HVAC Tech Essential To Green Economy

Created:
Tue, 2012-08-07 07:42

With the summer heat upon us, it’s no surprise that heating, ventilation, and air conditioning (HVAC) technicians are in demand. But, even after the summer heat has subsided, there is more to HVAC than just indoor temperature control. There’s more to it than just staying cool in summer, warm in winter. Proper installation and maintenance of an HVAC system contributes to better airflow, reduced greenhouse gas emissions, lower energy consumption, and healthier air quality.

The potential for improvement in overall health and performance of a home or building has made HVAC technicians a growing sector of the green economy. According to the Bureau of Labor and Statistics, employment of heating, air conditioning, and refrigeration mechanics is expected to increase by 34% from 2010 to 2020.

What are the aspects of HVAC that make skilled HVAC technicians such important contributors to the home performance industry and the growing green economy?

Utility Bills

Statistics show that on average about 40-50% of utility bills are spent on HVAC, making it an obvious staring point for improvements that can result in energy efficiency and cost savings.

Emerging Technology and Standards

Technologies such as hydronics (water-based heating), geothermal, and solar-powered heating and cooling are creating more options for system improvements. Government regulations, incentives, and standards are resulting in more efficient products and more affordable services that are creating a demand for service, upgrade, and retrofit of older HVAC systems.

Refrigerants

Some refrigerants used in air conditioning systems are known to be harmful to the ozone layer and are being phased out according to EPA regulations. New, more environmentally friendly refrigerants are being developed and used in newer systems, creating a demand for upgraded systems that reduce environmental impact.

Health and Safety

The EPA has ranked indoor air quality as a high-priority public issue, especially as it relates to schools and managing asthma. HVAC systems that are properly installed and maintained contribute to better airflow and healthier indoor air quality. Proper filtering, clean ducts, leak repair, and moisture control are just some ways that an HVAC tech can assist in improving air quality in conjunction with energy retrofits. As building envelopes are made tighter in pursuit of increased energy efficiency, a properly functioning HVAC system plays an even greater role in maintaining indoor air quality.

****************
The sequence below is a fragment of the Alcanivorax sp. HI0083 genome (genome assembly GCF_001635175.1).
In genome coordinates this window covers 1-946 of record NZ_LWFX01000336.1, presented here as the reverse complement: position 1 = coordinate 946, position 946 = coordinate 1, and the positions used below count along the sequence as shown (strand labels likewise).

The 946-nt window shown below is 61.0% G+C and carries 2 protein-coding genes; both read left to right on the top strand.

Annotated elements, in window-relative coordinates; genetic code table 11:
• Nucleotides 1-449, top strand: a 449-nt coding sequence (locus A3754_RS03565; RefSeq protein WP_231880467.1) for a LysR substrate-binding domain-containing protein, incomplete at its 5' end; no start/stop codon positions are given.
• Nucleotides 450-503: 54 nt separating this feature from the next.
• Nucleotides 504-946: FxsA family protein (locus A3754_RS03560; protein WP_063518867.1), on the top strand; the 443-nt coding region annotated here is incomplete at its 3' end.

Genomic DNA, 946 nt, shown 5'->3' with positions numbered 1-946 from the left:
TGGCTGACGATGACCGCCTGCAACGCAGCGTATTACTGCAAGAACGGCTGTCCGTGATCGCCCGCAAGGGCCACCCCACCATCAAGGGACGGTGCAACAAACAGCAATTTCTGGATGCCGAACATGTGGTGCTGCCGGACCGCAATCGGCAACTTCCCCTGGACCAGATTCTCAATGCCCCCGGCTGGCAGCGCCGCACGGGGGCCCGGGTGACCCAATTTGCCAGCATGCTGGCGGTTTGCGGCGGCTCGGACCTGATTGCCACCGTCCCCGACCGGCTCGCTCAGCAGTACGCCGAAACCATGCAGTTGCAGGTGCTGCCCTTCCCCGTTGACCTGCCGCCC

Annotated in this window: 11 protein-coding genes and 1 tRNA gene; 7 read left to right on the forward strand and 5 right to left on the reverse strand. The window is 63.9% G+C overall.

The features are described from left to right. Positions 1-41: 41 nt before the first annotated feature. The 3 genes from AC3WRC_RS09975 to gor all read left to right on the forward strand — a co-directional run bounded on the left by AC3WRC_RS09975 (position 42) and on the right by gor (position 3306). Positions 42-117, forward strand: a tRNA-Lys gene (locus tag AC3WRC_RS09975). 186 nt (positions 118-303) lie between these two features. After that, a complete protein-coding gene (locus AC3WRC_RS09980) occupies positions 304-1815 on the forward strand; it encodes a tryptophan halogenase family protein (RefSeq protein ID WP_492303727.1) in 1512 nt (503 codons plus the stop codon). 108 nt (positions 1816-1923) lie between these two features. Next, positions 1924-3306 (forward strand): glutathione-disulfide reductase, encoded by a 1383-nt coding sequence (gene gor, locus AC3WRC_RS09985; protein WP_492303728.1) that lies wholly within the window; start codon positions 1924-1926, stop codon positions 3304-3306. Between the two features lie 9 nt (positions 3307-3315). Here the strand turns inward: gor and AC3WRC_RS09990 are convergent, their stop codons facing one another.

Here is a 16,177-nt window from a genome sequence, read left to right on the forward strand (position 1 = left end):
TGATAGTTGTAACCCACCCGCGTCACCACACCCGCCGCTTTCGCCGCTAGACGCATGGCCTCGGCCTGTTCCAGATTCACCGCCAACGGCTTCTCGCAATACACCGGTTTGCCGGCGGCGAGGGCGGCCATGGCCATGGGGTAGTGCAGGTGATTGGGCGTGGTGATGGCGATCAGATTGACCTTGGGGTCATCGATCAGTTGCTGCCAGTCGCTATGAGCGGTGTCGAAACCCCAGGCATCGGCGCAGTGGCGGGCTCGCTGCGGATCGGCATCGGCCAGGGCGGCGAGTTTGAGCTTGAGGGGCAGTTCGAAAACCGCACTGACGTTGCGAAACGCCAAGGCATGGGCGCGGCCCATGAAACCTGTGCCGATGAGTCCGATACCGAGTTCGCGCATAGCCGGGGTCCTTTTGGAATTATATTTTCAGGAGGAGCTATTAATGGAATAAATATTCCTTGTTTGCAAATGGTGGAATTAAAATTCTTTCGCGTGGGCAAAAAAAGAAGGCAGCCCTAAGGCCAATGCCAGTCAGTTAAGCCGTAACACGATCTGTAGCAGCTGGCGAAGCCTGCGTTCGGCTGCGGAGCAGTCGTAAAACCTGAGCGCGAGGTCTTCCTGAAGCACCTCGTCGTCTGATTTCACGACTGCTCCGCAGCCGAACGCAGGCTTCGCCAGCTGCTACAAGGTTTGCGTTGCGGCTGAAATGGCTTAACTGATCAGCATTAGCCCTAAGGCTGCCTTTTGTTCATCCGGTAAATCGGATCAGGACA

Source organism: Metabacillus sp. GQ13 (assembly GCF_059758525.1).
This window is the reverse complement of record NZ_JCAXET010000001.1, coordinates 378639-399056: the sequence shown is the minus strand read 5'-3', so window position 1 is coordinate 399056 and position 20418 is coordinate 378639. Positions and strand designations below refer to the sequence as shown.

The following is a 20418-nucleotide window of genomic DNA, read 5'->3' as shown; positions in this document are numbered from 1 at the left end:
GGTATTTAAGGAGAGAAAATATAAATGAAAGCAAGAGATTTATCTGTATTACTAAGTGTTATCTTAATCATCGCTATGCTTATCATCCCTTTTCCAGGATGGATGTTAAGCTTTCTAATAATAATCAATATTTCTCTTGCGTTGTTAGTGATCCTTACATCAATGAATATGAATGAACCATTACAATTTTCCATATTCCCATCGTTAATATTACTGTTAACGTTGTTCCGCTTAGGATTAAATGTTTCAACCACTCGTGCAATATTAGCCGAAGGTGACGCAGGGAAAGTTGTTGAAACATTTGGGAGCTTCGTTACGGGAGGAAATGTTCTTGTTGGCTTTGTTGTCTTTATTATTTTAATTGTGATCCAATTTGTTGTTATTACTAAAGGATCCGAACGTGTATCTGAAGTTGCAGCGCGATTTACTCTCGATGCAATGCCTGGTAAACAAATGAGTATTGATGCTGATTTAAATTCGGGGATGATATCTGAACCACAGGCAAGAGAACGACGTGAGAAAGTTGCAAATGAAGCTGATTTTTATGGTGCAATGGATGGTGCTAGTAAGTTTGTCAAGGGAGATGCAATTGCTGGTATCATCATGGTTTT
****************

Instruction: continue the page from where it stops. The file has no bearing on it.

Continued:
Beyond Equipment

It’s true that higher efficiency equipment is now available, but beyond the equipment, a quality installation is equally as important. According to statistics from ENERGY STAR, efficiency can be reduced by almost 30% due to an improperly installed air conditioner or heat pump. An HVAC tech performs diagnostic tests and makes adjustments for optimal system performance. Whether equipment is old or new, diagnostic and maintenance services provided by skilled HVAC technicians continue to be in demand to improve performance and extend the life of the equipment.

Although the motivations for energy efficient retrofits and repairs of HVAC systems vary, the market is growing, and HVAC techs, building owners, tenants, and the environment all stand to benefit. According to the Building Performance Institute, HVAC is the critical component that keeps the heart of the home beating efficiently, safely, and affordably. As energy efficiency programs are growing around the country, the home performance market is growing, along with the demand for skilled technicians. For more information on training for a career in HVAC and other aspects of home performance, check out Everblue’s NATE Certification courses.

By Amy Malloy

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